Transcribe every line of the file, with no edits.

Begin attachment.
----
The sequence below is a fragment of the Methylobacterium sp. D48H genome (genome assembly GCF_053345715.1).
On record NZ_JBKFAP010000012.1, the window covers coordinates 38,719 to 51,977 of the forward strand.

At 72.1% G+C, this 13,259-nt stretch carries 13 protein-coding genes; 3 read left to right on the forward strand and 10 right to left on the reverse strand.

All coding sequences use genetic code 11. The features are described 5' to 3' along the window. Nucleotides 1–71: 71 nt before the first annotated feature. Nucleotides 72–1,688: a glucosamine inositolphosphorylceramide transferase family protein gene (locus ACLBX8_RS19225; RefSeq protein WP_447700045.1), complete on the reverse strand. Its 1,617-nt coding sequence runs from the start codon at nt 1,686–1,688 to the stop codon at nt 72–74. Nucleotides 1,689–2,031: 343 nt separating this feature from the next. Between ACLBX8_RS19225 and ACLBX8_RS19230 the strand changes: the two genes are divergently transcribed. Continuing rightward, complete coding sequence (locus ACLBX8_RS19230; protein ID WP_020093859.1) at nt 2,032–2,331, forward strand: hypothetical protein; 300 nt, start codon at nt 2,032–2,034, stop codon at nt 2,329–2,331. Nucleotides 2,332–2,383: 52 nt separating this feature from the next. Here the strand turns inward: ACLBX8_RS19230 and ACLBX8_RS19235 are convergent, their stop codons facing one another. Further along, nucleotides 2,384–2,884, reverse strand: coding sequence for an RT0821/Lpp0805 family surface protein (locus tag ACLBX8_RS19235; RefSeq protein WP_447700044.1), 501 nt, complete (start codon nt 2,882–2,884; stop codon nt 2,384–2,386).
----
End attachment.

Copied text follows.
The sequence below is a fragment of the Methylobacterium sp. D48H genome (genome assembly GCF_053345715.1).
On record NZ_JBKFAP010000012.1, the window covers coordinates 38,719 to 51,977 of the forward strand.

At 72.1% G+C, this 13,259-nt stretch carries 13 protein-coding genes; 3 read left to right on the forward strand and 10 right to left on the reverse strand.

All coding sequences use genetic code 11. The features are described 5' to 3' along the window. Nucleotides 1–71: 71 nt before the first annotated feature. Nucleotides 72–1,688: a glucosamine inositolphosphorylceramide transferase family protein gene (locus ACLBX8_RS19225; RefSeq protein WP_447700045.1), complete on the reverse strand. Its 1,617-nt coding sequence runs from the start codon at nt 1,686–1,688 to the stop codon at nt 72–74. Nucleotides 1,689–2,031: 343 nt separating this feature from the next. Between ACLBX8_RS19225 and ACLBX8_RS19230 the strand changes: the two genes are divergently transcribed. Continuing rightward, complete coding sequence (locus ACLBX8_RS19230; protein ID WP_020093859.1) at nt 2,032–2,331, forward strand: hypothetical protein; 300 nt, start codon at nt 2,032–2,034, stop codon at nt 2,329–2,331. Nucleotides 2,332–2,383: 52 nt separating this feature from the next. Here the strand turns inward: ACLBX8_RS19230 and ACLBX8_RS19235 are convergent, their stop codons facing one another. Further along, nucleotides 2,384–2,884, reverse strand: coding sequence for an RT0821/Lpp0805 family surface protein (locus tag ACLBX8_RS19235; RefSeq protein WP_447700044.1), 501 nt, complete (start codon nt 2,882–2,884; stop codon nt 2,384–2,386).